Wm: Some 19th century Italians regarded Melitone’s music as so different from that of other roles that they used the term “bariton brillante” to describe it. Perhaps that term should be revived to describe your voice.
But your “breakthrough” role was at the Lyric Opera in Chicago, when you replaced an injured Simon Keenlyside and sang Oreste to Susan Graham’s Iphigenie and Paul Groves’ Pylade in Robert Carsen’s production of Gluck’s “Iphigenie en Tauride”.
I know how very fortunate I was to have had this opportunity. Now, I am booked by major companies years in advance, because they all heard of my success at the Lyric, and made sure they signed me.
Luck in itself is not enough for a successful career. I know I was prepared for the role and had a good voice for it, but am very aware that I am the same artist as I was before this performance got the attention of the world’s big opera companies. I see other artists whom I know are just as prepared as I was, and sing just as well, but who have not had such a break.
Wm: What was it like singing in Carsen’s production?
LM: It was a great production. I love singing Gluck’s music, although it is very difficult. Believe, me, Orest is one of the hardest roles for a high baritone to sing. Once someone does it onstage, they will understand just how hard a role it really is.
Wm: Graham and Groves appeared in the production when it debuted in San Francisco (with Bo Skovhus as Oreste) in 2007 (whose San Francisco mounting is reviewed on this website).  Now, Groves is with you in this summer’s (2009) Santa Fe season singing Admete in Gluck’s “Alceste”. Have you and Groves become close friends as a result of these shared experiences.
LM: When Paul and I were onstage at the Lyric, we truly connected in a real life way, and we have developed a close friendship. It is great having him here in Santa Fe.

At the Santa Fe Opera 2009 Summer Festival, I continued my series of interviews of persons involved with the production of opera, beginning with two festival artists in lead roles, both San Francisco Opera former Adler Fellows, who are in the early years of what promises to be important international careers.

The first of these interviews is with this season’s new Don Giovanni, Lucas Meachem, whom I talked with at the Santa Fe Opera “ranch”. This busy open air area, surrounded by outbuildings containing administrative offices, originally was part of a working ranch purchased by Santa Fe Opera Founder John Crosby.

At the beginning of each summer, rehearsals of the different summer operas often occur simultaneously, and the ranch serves as an administrative, social and professional center for the artists and personnel producing each year’s festival.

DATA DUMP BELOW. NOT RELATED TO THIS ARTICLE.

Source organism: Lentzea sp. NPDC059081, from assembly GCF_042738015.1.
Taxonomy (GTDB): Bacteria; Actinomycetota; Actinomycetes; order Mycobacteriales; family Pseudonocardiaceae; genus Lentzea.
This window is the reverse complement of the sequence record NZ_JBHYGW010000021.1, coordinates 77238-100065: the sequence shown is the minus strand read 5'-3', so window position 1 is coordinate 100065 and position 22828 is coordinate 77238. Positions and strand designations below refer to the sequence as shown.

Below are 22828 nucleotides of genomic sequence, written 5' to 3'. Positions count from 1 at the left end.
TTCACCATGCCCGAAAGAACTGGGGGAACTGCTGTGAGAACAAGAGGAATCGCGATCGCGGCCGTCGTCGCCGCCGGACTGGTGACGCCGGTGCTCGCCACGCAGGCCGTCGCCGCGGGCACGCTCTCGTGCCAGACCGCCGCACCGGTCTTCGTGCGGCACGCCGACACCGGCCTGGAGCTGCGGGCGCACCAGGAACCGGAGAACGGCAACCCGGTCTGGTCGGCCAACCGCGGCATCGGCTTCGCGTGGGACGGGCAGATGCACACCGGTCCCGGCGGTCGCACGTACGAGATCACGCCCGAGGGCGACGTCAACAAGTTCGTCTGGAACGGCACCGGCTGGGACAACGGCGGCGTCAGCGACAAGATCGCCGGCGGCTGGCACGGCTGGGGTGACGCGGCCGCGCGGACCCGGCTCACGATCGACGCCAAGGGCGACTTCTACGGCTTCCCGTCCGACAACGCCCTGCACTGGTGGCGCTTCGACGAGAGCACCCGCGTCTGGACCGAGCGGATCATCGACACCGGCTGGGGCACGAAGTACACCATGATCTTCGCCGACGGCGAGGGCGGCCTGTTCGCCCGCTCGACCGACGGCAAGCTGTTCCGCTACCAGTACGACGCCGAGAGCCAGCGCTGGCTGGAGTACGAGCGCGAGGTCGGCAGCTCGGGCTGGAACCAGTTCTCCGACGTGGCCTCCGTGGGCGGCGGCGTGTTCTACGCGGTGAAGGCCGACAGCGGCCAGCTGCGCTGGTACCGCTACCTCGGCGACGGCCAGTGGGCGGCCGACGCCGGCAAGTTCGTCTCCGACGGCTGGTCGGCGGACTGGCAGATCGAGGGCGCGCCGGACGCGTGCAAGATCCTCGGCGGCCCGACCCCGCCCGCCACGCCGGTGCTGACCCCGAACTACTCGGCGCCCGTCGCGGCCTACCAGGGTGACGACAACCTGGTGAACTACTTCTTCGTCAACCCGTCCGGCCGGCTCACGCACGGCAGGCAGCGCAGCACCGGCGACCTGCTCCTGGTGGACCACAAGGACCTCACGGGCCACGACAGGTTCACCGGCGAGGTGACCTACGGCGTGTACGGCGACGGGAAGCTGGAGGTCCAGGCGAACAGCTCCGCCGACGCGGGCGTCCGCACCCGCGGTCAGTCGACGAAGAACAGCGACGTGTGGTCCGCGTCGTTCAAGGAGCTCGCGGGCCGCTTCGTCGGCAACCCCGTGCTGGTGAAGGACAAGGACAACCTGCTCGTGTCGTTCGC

Because of the interview’s length, it will be posted in two parts.

[Below: Lucas Meachem as Don Giovanni; edited image, based on a Ken Howard photograph, courtesy of the Santa Fe Opera.]

Part I

Wm: What life experiences did you have before you became an opera singer?

LM: My first job was at age 15, in swimming pool construction, but  I always sang in church and in the house. I grew up in the tiny town of Carthage in South Central North Carolina, where there are no inter-urban freeways.

I always knew I could sing, but I thought I would be doing popular music, even karaoke. I found my own voice through imitation, listening to phonograph records and repeating what was sung.

I went to college at Appalachian State University, in the Blue Ridge Mountain town of Boone, in Northwestern North Carolina.  At the university’s Hayes School of Music, I studied voice. Through studying singing, I discovered how ignorant I was.

I always thought I would hit a ceiling, but as I progressed through my scholastic career, I was always acknowledged as having one of the best voices, wherever I was. This gave me confidence in myself. Since others expressed confidence in me also, I started to believe that I was good.

[Below: Lucas Meachem; edited image, based on a photograph, courtesy of www.lucasmeachem.com.]

I then went to University of Rochester’s Eastman School of Music, and after that to Yale University’s Department of Music.  I first thought my career would be in musical theatre. I took part in the Ohio Light Opera in Wooster Ohio, that does eight shows a summer – as ambitious a summer festival as one can find in this country.

Thus, at age 21, I was “thrown into the pool” in Wooster. That was the best preparation I could have had to learn stage roles, stagecraft – even learning such important details as awareness as to whether I was inadvertently upstaging another artist.

Wm: But rather than musical theater, you pursued opera. How did that happen?

LM: I was always the “singing contest” guy who entered every competition. One can make money doing this. There are many young artists programs in the United States, and trying out for them just seemed the right thing for me to do.

In Summer 2002, at age 24, I was accepted into the Central City (Colorado) Opera Young Artist Training Program. At that program, I heard from my colleagues there that the Santa Fe Opera Apprentice Artists Program and San Francisco Opera’s Merola Program were those to which they wanted to be accepted.

So in the December audition period, I applied both to the Santa Fe and San Francisco Programs. Santa Fe didn’t accept me, but the Merola program did.